Until now, much of the focus among European policymakers has been on halting the flows, either by destroying smugglers’ boats or building fences to keep would-be migrants out of Europe.

But the deadly incidents this week reflect the lengths to which people are willing to go to flee their home countries and arrive on a continent that is seen as an oasis of stability and prosperity.

Confusion over sinking

The United Nations’ refugee agency said Friday that more than 300,000 people have tried to flee across the Mediterranean so far this year, far surpassing the 219,000 who sought to cross during all of 2014. At least 2,500 have died this year; but as was the case with the migrants who drowned Thursday night, the true toll may never be known.

Jamal Naji Zubia, who heads the foreign-media department for the Tripoli-based “National Salvation” government, one of two rival authorities in Libya, said Friday that 117 people drowned and 198 were rescued after a migrant ship sank off the coast of far-western Libya.

Fouad Gamoudi, coordinator for Doctors Without Borders in Libya and Tunisia, said his staff had seen at least 40 bodies on the deck of the badly damaged wooden boat, which was hauled ashore in the western Libyan town of Zuwarah after it capsized.

“Their boat was supposed to go to Italy. But it didn’t even make it 10 miles,” he said. “The ships they’re using are getting worse and worse. But people keep coming from all over.”

Once in Libya, the migrants are desperate to leave. The country has been torn apart by civil war, with multiple factions controlling various patches of territory.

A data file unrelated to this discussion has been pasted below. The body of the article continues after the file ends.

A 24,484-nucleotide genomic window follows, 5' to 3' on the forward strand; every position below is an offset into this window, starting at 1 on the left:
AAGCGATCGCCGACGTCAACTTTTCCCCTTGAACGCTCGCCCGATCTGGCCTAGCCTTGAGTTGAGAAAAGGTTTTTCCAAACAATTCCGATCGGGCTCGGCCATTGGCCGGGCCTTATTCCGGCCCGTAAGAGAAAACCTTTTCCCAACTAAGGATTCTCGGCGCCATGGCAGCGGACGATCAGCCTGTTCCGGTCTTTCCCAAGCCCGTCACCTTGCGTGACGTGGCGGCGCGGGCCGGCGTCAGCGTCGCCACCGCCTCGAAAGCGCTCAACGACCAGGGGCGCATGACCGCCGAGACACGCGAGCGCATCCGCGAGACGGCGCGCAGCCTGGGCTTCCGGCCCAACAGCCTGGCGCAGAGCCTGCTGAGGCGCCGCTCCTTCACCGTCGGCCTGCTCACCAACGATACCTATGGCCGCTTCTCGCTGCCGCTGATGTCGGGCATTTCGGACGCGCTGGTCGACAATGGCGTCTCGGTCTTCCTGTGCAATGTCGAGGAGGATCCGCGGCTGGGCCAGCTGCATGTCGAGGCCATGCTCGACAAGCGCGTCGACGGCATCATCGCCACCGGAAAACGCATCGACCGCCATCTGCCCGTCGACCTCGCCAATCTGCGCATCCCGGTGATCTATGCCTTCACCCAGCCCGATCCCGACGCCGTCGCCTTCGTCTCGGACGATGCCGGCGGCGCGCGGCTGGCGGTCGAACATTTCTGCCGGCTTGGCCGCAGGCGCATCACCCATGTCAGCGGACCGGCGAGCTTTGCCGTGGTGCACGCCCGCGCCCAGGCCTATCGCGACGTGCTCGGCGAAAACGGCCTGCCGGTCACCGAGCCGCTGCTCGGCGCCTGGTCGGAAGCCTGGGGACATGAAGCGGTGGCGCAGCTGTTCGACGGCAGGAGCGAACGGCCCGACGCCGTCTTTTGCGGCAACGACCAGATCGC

Underlining the confused situation, there were conflicting reports Friday as to whether one boat had sunk or two. The reported death toll initially ranged from 80 to 200.

The peril doesn’t end after migrants arrive in Europe, as the deaths of 71 people in the back of the truck abandoned on the main highway between Budapest and Vienna attest. The decomposed bodies were discovered Thursday, and police were uncertain until Friday exactly how many were inside.

Among the dead, 59 were men and eight were women, said Hans Peter Doskozil, the police chief in the eastern Austrian province of Burgenland. Also dead were a baby girl and three boys ages 8 to 10.

Doskozil said that although the identities of the dead were still being established, a Syrian identity card found among the bodies suggested the group may have been fleeing the civil war in that country, as is true of many of the refugees who pass through Austria en route from Greece and the Balkans to northern Europe.

Those arrested Friday by Hungarian police included a Bulgarian national of Lebanese descent believed to be the truck’s owner. Two other Bulgarians and an Afghan were also taken into custody, Hungarian police said.

Doskozil said Austrian authorities were working with Hungary to seek the extradition of those in custody. But he acknowledged that the suspects were probably in the lowest ranks of smuggling operations that have grown increasingly sophisticated and lucrative as the number of migrants has surged.

Ruth Schoeffl, a Vienna-based spokeswoman for the U.N. refugee agency, said aid workers had in recent weeks received increasing reports from migrants of being packed into overcrowded vehicles with little or no access to food or water, even as summer temperatures climbed.

Still, she said the horror of 71 people suffocating to death was unlikely to deter others from attempting the journey.

“They know it’s dangerous, but still they try,” she said. “They’re running for their lives anyway. So they take the risk.”

Faiola reported from Berlin. Stephanie Kirchner in Berlin, Karla Adam in London and Missy Ryan in Washington contributed to this report.

Read more:

Black route: One family’s journey from Aleppo to Austria

A global surge in refugees leaves Europe struggling to cope

How Macedonia became the latest front in Europe’s migrant crisis

Today’s coverage from Post correspondents around the world